“Quiet, let him speak,” a man yelled.

“The time,” François said, “has come, the day, the hour; the moment is at hand! Not tomorrow, as the bureaucracy would have you believe, nor some unnamed future date. Fellow revolutionaries, now is the time when we must end once and for all the university‘s inequalities, dismantle its archaic bureaucracy and curricula and make known to the world our grievances.” With a raised fist, he shouted into the bullhorn, “Now! Now! Now!”

The crowd responded: “Now! Now! Now!” Beneath the din of the throng edged another sound, the wail of police sirens, but the resonance of approaching sirens didn‘t deter François. “We have not gathered here,” he extolled, “to capitulate!” His words were now fireballs of passion. “We shall not be moved!”

“Never!” demonstrators responded. “Never!”

“Nor shall we cower,” intoned the speaker.

“Never!” protestors replied.

“Or be intimidated by billy clubs.”


“Or tear gas!”

“No! No!” The crowd chanted louder and louder.

The screech of police vehicles slamming to a stop punctuated protesters' chants as officers with shields, nightsticks, and gas masks, poured from vans. “Form ranks!” barked the commander. “Double time!” Like automatons, lawmen scurried.

“The presence of policemen will not weaken our resolve,” François the Incendiary orated.

“No!” responded a chorus of frenzied voices.

Officers formed lines on the sidewalk across the street from Gilbert's. “This demonstration,” the commanding officer bellowed, “is unauthorized. You have sixty seconds to disperse.” No one moved. “Fifty-nine seconds.”

Wednesday, April 4, 2012

What is Paris like in April?

Paris in April. What is it really like? I thought I'd share a section of The Phantom Lady of Paris with you.
A few weeks afterward, spring arrived in Paris. Skies sparkled like diamonds, and the fragrance of blossoms was everywhere. Trees on Boulevard Saint Michel transformed into impressionists‘ canvasses and in the Luxembourg Garden, flowers dazzled with violet and gold. When you sat on the terrace of a café in Saint Michel Plaza, breezes whispered past, cooling and refreshing. Spring had come. It came early, weeks after Bonnie left.

Latin Quarter inhabitants who hibernated through much of winter reappeared and once again strolled boulevards. All the cafés on Boulevard Saint Germain were now open (many closed during winter months). Once again their terraces bubbled with laughter and conversation. If one listened carefully, one heard the gurgle of wine filling goblets, the pop of champagne corks, and hiss of espresso machines spewing the aroma of fresh java, an aroma that brought back memories of Sunday mornings and good times at home. It was the music and fragrances of spring in Paris. Spring came early that year, mere weeks after Bonnie left.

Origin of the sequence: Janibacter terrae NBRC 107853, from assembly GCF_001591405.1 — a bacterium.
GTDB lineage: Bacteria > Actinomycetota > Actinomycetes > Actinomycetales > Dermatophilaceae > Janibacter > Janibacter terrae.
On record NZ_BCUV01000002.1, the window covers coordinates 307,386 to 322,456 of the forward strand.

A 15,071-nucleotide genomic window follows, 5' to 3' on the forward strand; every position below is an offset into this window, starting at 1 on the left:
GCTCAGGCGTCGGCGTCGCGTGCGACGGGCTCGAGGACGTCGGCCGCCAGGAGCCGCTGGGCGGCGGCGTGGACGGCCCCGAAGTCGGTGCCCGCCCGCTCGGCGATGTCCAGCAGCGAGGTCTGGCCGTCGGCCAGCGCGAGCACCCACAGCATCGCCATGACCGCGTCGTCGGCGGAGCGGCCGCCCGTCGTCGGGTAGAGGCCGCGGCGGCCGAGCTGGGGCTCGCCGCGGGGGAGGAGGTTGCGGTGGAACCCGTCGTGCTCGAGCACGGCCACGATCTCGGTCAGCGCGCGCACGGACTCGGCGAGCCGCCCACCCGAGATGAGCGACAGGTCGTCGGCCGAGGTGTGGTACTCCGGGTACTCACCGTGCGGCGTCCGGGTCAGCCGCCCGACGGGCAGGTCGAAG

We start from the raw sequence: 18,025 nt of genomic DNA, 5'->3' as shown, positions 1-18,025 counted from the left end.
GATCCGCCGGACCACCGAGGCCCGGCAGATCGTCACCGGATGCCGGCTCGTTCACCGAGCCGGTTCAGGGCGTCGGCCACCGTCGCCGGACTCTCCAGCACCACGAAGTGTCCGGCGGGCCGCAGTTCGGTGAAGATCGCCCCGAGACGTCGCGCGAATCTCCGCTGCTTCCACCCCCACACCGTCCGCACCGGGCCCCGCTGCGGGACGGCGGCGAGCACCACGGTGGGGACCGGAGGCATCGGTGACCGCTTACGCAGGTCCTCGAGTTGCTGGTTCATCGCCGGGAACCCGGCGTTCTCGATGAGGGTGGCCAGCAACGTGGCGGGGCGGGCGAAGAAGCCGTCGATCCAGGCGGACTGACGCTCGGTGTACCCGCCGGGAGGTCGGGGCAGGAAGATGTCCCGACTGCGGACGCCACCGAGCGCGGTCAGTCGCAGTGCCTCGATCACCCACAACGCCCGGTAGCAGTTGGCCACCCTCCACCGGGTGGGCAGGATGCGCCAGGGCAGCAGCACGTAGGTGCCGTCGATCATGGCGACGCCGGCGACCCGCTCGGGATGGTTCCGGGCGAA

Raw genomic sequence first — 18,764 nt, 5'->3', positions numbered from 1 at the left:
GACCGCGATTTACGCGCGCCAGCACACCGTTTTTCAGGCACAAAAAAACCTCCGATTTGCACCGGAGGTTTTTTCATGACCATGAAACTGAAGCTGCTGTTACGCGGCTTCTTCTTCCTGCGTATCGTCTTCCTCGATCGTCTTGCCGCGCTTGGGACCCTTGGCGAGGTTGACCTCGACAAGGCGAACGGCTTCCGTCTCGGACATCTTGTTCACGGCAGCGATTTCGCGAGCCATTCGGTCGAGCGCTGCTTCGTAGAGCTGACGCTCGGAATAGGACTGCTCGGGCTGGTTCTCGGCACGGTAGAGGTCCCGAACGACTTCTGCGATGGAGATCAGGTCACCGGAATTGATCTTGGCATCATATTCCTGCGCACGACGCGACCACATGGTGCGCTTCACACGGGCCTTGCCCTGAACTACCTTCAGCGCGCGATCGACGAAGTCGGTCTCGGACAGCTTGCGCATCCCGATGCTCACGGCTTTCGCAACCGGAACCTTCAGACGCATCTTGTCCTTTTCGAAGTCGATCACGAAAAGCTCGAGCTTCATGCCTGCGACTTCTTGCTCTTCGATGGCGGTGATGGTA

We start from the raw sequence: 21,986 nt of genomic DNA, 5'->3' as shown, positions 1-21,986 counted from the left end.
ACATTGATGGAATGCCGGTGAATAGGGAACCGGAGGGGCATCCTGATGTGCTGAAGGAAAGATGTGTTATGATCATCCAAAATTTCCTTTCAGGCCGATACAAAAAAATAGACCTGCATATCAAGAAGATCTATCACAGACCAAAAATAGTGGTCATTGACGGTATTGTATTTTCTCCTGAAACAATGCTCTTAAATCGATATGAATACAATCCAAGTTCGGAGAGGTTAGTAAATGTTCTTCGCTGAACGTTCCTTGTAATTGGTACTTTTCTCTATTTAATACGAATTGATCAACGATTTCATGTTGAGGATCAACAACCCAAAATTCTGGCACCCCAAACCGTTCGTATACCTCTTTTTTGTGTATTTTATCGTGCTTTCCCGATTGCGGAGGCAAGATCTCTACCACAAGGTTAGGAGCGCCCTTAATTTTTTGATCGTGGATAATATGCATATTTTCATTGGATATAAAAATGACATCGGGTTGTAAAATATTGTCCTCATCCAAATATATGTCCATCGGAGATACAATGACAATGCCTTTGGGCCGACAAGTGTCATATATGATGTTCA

On Sunday afternoons, couples, their toddlers in hand, strolled Boulevard Saint Michel. Cradling toy sailboats, youngsters frolicked into Luxembourg Garden and as parents looked on, the young dynamos of energy splashed through wading pools, squealing and laughing—orchestrating the resonance of youth and immortality. Spring had come.

Gypsies once again panhandled on street corners, their favorite, the intersection at Saint Germain and Saint Michel, where they stopped passersby, glibly spinning tales of  hard times,  and starving babies, and the imperative need for a few francs to buy milk and/or medicine for their emaciated, near-death children. Translation? ― We need money to buy wine. When Gypsies returned, there could be no doubt, spring had come.

Neighborhood bums reappeared and bought bottle after bottle of vin ordinnaire, drank themselves into stupors, then snoozed away the afternoon. Spring had arrived. It came soon after Bonnie left. Yet its coming did not delight me, for the woman I loved was no longer in the City of Light.